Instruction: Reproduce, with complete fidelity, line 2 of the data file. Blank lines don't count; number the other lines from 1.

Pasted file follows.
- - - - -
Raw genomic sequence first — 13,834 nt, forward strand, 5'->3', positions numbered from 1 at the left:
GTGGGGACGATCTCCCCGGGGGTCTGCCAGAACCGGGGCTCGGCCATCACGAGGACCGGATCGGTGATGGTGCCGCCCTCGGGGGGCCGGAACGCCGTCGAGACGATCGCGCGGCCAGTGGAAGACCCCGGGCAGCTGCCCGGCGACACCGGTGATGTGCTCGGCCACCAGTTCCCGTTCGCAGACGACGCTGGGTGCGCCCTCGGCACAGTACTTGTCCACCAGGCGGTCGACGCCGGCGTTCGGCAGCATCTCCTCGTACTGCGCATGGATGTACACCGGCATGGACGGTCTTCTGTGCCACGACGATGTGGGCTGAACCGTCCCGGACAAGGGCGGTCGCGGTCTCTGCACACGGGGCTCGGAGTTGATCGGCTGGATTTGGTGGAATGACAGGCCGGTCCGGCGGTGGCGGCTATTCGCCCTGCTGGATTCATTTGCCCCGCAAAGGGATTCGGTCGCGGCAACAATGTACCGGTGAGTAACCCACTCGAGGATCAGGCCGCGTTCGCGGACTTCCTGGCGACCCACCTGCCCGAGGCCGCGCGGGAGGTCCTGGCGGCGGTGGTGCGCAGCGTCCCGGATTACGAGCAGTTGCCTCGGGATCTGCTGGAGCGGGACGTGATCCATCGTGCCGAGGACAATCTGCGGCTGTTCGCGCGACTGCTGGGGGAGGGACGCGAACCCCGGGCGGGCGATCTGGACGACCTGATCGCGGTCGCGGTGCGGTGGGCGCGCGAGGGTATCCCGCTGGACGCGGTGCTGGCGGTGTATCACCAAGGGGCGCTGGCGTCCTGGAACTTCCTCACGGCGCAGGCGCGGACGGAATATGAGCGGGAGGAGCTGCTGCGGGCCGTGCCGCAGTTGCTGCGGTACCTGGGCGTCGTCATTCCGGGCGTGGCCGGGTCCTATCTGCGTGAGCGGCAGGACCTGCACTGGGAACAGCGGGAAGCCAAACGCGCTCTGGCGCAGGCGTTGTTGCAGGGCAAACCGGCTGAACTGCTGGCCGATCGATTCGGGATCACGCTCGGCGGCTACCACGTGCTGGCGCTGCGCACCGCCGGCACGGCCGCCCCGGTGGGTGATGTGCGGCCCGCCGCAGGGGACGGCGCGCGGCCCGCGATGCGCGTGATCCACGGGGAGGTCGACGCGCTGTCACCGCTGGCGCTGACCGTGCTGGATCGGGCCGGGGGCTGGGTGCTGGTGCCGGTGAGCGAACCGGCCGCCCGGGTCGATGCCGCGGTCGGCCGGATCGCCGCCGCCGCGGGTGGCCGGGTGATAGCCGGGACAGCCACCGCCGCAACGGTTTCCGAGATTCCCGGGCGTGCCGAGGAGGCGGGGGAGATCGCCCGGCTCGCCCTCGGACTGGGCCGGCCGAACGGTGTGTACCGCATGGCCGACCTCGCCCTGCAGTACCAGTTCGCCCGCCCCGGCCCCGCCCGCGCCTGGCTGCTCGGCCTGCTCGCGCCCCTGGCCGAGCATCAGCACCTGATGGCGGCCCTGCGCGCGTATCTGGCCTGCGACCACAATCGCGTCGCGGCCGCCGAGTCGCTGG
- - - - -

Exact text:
GTGGGGACGATCTCCCCGGGGGTCTGCCAGAACCGGGGCTCGGCCATCACGAGGACCGGATCGGTGATGGTGCCGCCCTCGGGGGGCCGGAACGCCGTCGAGACGATCGCGCGGCCAGTGGAAGACCCCGGGCAGCTGCCCGGCGACACCGGTGATGTGCTCGGCCACCAGTTCCCGTTCGCAGACGACGCTGGGTGCGCCCTCGGCACAGTACTTGTCCACCAGGCGGTCGACGCCGGCGTTCGGCAGCATCTCCTCGTACTGCGCATGGATGTACACCGGCATGGACGGTCTTCTGTGCCACGACGATGTGGGCTGAACCGTCCCGGACAAGGGCGGTCGCGGTCTCTGCACACGGGGCTCGGAGTTGATCGGCTGGATTTGGTGGAATGACAGGCCGGTCCGGCGGTGGCGGCTATTCGCCCTGCTGGATTCATTTGCCCCGCAAAGGGATTCGGTCGCGGCAACAATGTACCGGTGAGTAACCCACTCGAGGATCAGGCCGCGTTCGCGGACTTCCTGGCGACCCACCTGCCCGAGGCCGCGCGGGAGGTCCTGGCGGCGGTGGTGCGCAGCGTCCCGGATTACGAGCAGTTGCCTCGGGATCTGCTGGAGCGGGACGTGATCCATCGTGCCGAGGACAATCTGCGGCTGTTCGCGCGACTGCTGGGGGAGGGACGCGAACCCCGGGCGGGCGATCTGGACGACCTGATCGCGGTCGCGGTGCGGTGGGCGCGCGAGGGTATCCCGCTGGACGCGGTGCTGGCGGTGTATCACCAAGGGGCGCTGGCGTCCTGGAACTTCCTCACGGCGCAGGCGCGGACGGAATATGAGCGGGAGGAGCTGCTGCGGGCCGTGCCGCAGTTGCTGCGGTACCTGGGCGTCGTCATTCCGGGCGTGGCCGGGTCCTATCTGCGTGAGCGGCAGGACCTGCACTGGGAACAGCGGGAAGCCAAACGCGCTCTGGCGCAGGCGTTGTTGCAGGGCAAACCGGCTGAACTGCTGGCCGATCGATTCGGGATCACGCTCGGCGGCTACCACGTGCTGGCGCTGCGCACCGCCGGCACGGCCGCCCCGGTGGGTGATGTGCGGCCCGCCGCAGGGGACGGCGCGCGGCCCGCGATGCGCGTGATCCACGGGGAGGTCGACGCGCTGTCACCGCTGGCGCTGACCGTGCTGGATCGGGCCGGGGGCTGGGTGCTGGTGCCGGTGAGCGAACCGGCCGCCCGGGTCGATGCCGCGGTCGGCCGGATCGCCGCCGCCGCGGGTGGCCGGGTGATAGCCGGGACAGCCACCGCCGCAACGGTTTCCGAGATTCCCGGGCGTGCCGAGGAGGCGGGGGAGATCGCCCGGCTCGCCCTCGGACTGGGCCGGCCGAACGGTGTGTACCGCATGGCCGACCTCGCCCTGCAGTACCAGTTCGCCCGCCCCGGCCCCGCCCGCGCCTGGCTGCTCGGCCTGCTCGCGCCCCTGGCCGAGCATCAGCACCTGATGGCGGCCCTGCGCGCGTATCTGGCCTGCGACCACAATCGCGTCGCGGCCGCCGAGTCGCTGG